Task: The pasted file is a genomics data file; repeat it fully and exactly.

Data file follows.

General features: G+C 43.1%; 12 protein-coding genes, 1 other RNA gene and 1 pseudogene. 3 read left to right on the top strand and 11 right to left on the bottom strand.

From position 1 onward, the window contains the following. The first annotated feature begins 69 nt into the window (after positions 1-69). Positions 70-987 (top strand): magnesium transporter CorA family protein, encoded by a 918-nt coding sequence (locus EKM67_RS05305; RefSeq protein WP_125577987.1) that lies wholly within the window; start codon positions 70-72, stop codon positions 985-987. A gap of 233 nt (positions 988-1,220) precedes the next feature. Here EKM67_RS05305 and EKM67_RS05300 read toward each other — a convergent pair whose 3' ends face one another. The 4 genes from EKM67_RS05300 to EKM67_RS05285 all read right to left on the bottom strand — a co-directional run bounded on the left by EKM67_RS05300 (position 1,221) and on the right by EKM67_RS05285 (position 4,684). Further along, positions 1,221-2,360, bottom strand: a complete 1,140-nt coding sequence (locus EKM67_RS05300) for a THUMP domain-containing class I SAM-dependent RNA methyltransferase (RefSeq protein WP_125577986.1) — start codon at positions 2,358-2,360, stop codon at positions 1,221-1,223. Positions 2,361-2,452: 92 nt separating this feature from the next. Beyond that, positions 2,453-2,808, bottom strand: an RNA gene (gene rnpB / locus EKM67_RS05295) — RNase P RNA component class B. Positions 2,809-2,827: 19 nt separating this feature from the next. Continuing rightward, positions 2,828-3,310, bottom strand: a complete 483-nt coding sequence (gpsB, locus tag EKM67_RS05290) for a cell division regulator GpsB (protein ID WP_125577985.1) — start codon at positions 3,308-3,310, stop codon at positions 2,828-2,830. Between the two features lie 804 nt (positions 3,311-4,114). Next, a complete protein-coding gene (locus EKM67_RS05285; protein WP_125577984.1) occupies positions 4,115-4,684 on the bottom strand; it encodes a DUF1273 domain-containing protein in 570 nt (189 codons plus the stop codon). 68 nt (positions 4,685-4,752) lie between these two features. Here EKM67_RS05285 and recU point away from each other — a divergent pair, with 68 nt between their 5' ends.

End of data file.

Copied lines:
General features: G+C 43.1%; 12 protein-coding genes, 1 other RNA gene and 1 pseudogene. 3 read left to right on the top strand and 11 right to left on the bottom strand.

From position 1 onward, the window contains the following. The first annotated feature begins 69 nt into the window (after positions 1-69). Positions 70-987 (top strand): magnesium transporter CorA family protein, encoded by a 918-nt coding sequence (locus EKM67_RS05305; RefSeq protein WP_125577987.1) that lies wholly within the window; start codon positions 70-72, stop codon positions 985-987. A gap of 233 nt (positions 988-1,220) precedes the next feature. Here EKM67_RS05305 and EKM67_RS05300 read toward each other — a convergent pair whose 3' ends face one another. The 4 genes from EKM67_RS05300 to EKM67_RS05285 all read right to left on the bottom strand — a co-directional run bounded on the left by EKM67_RS05300 (position 1,221) and on the right by EKM67_RS05285 (position 4,684). Further along, positions 1,221-2,360, bottom strand: a complete 1,140-nt coding sequence (locus EKM67_RS05300) for a THUMP domain-containing class I SAM-dependent RNA methyltransferase (RefSeq protein WP_125577986.1) — start codon at positions 2,358-2,360, stop codon at positions 1,221-1,223. Positions 2,361-2,452: 92 nt separating this feature from the next. Beyond that, positions 2,453-2,808, bottom strand: an RNA gene (gene rnpB / locus EKM67_RS05295) — RNase P RNA component class B. Positions 2,809-2,827: 19 nt separating this feature from the next. Continuing rightward, positions 2,828-3,310, bottom strand: a complete 483-nt coding sequence (gpsB, locus tag EKM67_RS05290) for a cell division regulator GpsB (protein ID WP_125577985.1) — start codon at positions 3,308-3,310, stop codon at positions 2,828-2,830. Between the two features lie 804 nt (positions 3,311-4,114). Next, a complete protein-coding gene (locus EKM67_RS05285; protein WP_125577984.1) occupies positions 4,115-4,684 on the bottom strand; it encodes a DUF1273 domain-containing protein in 570 nt (189 codons plus the stop codon). 68 nt (positions 4,685-4,752) lie between these two features. Here EKM67_RS05285 and recU point away from each other — a divergent pair, with 68 nt between their 5' ends.